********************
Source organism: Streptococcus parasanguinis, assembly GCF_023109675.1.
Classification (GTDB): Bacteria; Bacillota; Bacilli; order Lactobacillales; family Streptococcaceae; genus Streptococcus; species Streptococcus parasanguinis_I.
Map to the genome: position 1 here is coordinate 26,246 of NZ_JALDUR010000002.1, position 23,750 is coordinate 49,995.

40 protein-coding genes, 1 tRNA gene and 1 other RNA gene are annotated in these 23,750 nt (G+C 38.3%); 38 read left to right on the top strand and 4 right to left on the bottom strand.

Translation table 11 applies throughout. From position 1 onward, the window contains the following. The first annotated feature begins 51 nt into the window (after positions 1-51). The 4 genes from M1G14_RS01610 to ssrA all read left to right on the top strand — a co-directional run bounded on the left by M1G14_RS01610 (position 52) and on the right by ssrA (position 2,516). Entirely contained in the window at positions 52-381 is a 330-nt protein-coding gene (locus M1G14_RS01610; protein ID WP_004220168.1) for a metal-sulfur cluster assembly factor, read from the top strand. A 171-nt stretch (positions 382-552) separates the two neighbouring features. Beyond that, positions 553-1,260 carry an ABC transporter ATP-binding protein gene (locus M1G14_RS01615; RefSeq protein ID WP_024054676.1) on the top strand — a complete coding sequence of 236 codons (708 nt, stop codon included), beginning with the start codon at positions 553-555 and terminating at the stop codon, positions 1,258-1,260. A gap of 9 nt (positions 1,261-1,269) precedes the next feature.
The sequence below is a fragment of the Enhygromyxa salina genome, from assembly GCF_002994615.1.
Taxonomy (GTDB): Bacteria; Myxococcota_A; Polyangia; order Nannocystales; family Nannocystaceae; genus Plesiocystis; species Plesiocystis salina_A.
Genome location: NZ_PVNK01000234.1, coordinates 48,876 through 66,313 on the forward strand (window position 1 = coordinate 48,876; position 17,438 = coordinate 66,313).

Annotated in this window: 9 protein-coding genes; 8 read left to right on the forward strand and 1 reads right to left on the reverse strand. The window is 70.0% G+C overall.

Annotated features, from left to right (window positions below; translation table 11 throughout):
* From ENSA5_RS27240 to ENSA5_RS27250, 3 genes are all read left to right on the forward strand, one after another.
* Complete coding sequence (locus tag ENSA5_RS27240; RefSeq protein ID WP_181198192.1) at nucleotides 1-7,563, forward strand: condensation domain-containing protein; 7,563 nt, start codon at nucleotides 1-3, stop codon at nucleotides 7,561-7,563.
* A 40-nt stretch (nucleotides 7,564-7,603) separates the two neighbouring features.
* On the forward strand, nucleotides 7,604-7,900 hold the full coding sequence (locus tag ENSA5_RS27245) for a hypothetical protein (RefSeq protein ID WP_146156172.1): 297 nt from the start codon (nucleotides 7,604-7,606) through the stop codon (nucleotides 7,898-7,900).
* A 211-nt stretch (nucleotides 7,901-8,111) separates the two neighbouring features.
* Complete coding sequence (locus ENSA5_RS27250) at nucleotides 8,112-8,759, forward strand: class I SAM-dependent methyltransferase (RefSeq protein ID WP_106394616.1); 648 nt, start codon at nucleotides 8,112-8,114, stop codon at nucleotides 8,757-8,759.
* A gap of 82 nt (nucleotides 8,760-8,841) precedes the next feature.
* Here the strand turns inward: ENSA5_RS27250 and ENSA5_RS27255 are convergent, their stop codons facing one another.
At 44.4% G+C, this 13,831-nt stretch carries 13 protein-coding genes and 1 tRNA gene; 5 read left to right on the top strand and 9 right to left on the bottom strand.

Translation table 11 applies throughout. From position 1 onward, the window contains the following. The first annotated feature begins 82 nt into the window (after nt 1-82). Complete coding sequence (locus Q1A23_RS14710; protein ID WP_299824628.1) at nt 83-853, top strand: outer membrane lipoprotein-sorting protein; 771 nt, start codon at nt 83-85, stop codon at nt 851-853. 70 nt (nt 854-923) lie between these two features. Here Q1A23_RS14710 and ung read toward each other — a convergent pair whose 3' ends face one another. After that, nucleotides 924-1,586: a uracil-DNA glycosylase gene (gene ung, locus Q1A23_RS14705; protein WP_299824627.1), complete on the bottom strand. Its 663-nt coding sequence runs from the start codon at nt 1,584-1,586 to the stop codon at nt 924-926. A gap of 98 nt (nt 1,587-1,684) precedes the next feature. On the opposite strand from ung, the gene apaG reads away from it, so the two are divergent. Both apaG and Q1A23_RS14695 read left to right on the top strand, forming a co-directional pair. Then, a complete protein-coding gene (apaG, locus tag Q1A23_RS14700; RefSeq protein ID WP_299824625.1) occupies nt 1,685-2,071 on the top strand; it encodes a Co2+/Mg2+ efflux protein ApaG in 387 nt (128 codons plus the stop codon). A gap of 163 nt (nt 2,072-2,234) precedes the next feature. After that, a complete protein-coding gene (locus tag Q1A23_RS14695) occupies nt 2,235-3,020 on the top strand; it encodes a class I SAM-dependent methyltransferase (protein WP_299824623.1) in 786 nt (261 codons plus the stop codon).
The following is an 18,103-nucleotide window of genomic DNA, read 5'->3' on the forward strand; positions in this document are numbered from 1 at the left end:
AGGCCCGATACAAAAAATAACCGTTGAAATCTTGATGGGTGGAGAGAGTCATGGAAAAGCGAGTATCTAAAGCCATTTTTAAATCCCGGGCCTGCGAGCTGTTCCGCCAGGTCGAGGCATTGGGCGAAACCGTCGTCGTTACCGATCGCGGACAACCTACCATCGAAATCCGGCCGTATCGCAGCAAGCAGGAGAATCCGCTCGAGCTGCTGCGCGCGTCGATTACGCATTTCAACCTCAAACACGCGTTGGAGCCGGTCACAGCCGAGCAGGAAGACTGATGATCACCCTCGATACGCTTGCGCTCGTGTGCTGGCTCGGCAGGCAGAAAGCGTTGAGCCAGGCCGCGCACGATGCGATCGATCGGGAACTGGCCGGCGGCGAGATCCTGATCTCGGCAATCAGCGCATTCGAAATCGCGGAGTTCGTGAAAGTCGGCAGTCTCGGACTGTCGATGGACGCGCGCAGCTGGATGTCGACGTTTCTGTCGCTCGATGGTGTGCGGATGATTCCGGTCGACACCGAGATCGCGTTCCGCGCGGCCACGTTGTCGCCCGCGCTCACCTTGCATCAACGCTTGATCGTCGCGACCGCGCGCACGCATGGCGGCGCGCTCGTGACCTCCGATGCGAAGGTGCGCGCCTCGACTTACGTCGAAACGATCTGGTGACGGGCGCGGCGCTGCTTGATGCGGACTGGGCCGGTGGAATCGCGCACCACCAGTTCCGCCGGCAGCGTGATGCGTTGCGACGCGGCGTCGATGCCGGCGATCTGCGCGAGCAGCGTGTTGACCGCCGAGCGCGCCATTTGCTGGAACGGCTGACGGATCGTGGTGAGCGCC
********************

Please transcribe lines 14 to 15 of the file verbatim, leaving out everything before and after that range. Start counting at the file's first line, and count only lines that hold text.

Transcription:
* On the forward strand, nucleotides 7,604-7,900 hold the full coding sequence (locus tag ENSA5_RS27245) for a hypothetical protein (RefSeq protein ID WP_146156172.1): 297 nt from the start codon (nucleotides 7,604-7,606) through the stop codon (nucleotides 7,898-7,900).
* A 211-nt stretch (nucleotides 7,901-8,111) separates the two neighbouring features.